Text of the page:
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2017 Figures for English Language Teaching in Malta

Published on Monday, March 19, 2018

Newly published figures for 2017 show that the English Language Teaching sector in Malta registered an increase of 13.6% in the number of students over the previous year. This was revealed at a press conference addressed by Tourism Minister Dr Konrad Mizzi, National Statistics Office Acting Director General Mr Etienne Caruana, and ELT Council Chairperson Dr Daniel Xerri. 


Dr Xerri spoke about how every year the ELT Council collects data from the 39 private English language schools in Malta and passes this information to the NSO for further analysis. This collaboration manages to shed light on how the ELT sector in Malta is fairing in comparison to previous years as well as in relation to the country’s tourism sector.


Dr Xerri said, “2017 saw a significant increase in the number of students visiting Malta for the purpose of learning English. The growing strength of the country’s ELT sector is due to the huge investment made by all the schools and the good reputation Malta has as a language learning destination. The efforts made by different stakeholders in the past few years to increase the quality of the services offered by schools are paying off.”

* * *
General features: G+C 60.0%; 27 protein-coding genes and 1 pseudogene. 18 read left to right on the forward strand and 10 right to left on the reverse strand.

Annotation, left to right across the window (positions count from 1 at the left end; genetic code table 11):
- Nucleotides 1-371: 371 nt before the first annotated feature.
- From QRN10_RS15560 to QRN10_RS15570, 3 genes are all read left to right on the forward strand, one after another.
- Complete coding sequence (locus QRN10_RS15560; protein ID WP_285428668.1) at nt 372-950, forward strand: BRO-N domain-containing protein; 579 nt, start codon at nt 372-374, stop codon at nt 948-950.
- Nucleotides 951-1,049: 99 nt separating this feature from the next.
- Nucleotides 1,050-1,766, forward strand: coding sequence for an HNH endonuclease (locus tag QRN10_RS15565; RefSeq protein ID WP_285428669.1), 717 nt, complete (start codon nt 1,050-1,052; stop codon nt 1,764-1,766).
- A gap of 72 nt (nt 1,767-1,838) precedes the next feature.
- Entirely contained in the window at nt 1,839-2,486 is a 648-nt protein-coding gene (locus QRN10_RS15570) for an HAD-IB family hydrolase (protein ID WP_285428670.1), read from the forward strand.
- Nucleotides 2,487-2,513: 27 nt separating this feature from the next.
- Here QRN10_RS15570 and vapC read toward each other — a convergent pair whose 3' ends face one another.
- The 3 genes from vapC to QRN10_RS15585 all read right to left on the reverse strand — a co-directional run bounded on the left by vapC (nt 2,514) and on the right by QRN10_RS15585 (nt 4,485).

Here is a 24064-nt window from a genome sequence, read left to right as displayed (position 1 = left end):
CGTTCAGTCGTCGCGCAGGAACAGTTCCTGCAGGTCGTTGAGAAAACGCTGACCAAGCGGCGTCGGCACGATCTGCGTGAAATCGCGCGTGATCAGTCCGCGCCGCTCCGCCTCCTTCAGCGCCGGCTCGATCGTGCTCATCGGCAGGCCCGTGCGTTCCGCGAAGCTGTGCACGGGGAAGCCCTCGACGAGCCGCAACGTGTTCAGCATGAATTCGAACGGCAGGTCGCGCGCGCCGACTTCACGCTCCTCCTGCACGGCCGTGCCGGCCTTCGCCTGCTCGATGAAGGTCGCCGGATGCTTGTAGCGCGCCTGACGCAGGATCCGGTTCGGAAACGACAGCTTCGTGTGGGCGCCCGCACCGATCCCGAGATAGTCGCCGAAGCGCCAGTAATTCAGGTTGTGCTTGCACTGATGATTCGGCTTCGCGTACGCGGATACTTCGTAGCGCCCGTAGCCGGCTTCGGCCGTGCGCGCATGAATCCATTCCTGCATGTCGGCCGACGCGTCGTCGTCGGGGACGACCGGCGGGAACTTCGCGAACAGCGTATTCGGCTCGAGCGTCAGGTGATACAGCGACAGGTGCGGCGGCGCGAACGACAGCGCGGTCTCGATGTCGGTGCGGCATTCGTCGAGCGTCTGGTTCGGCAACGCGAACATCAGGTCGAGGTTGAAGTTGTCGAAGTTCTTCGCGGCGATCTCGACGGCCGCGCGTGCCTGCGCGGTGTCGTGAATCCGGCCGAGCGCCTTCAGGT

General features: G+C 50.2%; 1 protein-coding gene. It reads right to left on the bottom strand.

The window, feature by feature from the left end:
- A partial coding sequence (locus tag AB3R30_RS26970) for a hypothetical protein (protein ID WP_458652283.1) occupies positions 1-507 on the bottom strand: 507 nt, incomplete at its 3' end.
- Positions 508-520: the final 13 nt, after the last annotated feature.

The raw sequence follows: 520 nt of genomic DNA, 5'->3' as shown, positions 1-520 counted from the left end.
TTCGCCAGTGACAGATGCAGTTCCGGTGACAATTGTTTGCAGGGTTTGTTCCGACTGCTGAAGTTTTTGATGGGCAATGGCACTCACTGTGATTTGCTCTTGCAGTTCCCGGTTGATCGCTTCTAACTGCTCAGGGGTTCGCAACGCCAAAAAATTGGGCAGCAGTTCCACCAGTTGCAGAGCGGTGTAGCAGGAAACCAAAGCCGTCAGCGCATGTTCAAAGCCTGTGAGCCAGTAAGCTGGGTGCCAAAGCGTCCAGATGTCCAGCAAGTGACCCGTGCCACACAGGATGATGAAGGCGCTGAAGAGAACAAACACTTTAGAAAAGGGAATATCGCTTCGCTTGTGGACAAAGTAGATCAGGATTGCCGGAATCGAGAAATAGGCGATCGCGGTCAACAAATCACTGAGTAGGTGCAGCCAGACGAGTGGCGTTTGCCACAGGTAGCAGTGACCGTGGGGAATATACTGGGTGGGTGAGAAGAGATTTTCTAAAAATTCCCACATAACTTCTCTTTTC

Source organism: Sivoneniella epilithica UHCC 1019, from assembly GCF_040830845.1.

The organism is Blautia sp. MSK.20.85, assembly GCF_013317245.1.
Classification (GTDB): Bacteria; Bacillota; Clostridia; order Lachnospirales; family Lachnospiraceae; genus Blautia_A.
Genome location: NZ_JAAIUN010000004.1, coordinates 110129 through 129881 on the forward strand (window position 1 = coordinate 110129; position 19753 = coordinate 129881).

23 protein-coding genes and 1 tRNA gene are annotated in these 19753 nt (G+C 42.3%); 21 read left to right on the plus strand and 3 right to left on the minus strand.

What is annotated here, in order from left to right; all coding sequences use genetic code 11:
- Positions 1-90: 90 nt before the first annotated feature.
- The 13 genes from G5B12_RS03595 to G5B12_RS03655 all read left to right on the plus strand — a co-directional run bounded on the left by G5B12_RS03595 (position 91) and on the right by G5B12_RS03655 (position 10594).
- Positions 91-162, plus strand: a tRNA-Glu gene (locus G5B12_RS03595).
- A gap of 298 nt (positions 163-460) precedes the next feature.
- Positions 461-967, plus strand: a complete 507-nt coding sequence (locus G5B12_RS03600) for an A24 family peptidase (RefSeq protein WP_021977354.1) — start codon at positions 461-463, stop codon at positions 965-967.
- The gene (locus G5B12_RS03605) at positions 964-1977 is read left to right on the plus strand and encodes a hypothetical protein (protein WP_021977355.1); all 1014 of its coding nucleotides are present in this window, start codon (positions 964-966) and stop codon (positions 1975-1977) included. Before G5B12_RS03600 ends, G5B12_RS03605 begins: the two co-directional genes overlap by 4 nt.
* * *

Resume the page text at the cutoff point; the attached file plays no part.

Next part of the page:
Mr Caruana declared that the top three countries from where students arrived in 2017 were Italy with 29.4%, Germany with 11.8%, and France with 10.5%. The majority of students were under 18 years of age. The summer months were the busiest months for the ELT sector, peaking in July with 21,567 arrivals, or 24.7% of the annual total. General English was the most popular course chosen by students visiting Malta last year.


English language students represented 3.8% of the total number of tourists who visited Malta in 2017. The average duration of stay of students was 2.8 weeks. The ELT sector in Malta is also seeing a number of long-stay students. In 2017, students from Colombia recorded the highest average duration at 12.2 weeks per stay. These were followed by South Korean and Turkish students, with an average duration of 9.3 and 7.2 weeks respectively. 


Dr Mizzi described the given statistics as figures which are “extremely interesting and which show how important this sector is for Malta”. Dr Mizzi described the ELT sector in Malta as a “pioneer which helps to add bed-nights especially in the off-peak season”. In conclusion, the Minister thanked all stakeholders and congratulated the industry on the good work it does.


Ms Sue Falzon, ELT Council Chief Executive Officer, stated that the increase in students is partly the result of the regulatory framework that governs the ELT sector in Malta. This sector has turned Malta’s bilingualism and tradition of hospitality into major assets for sustainable growth.


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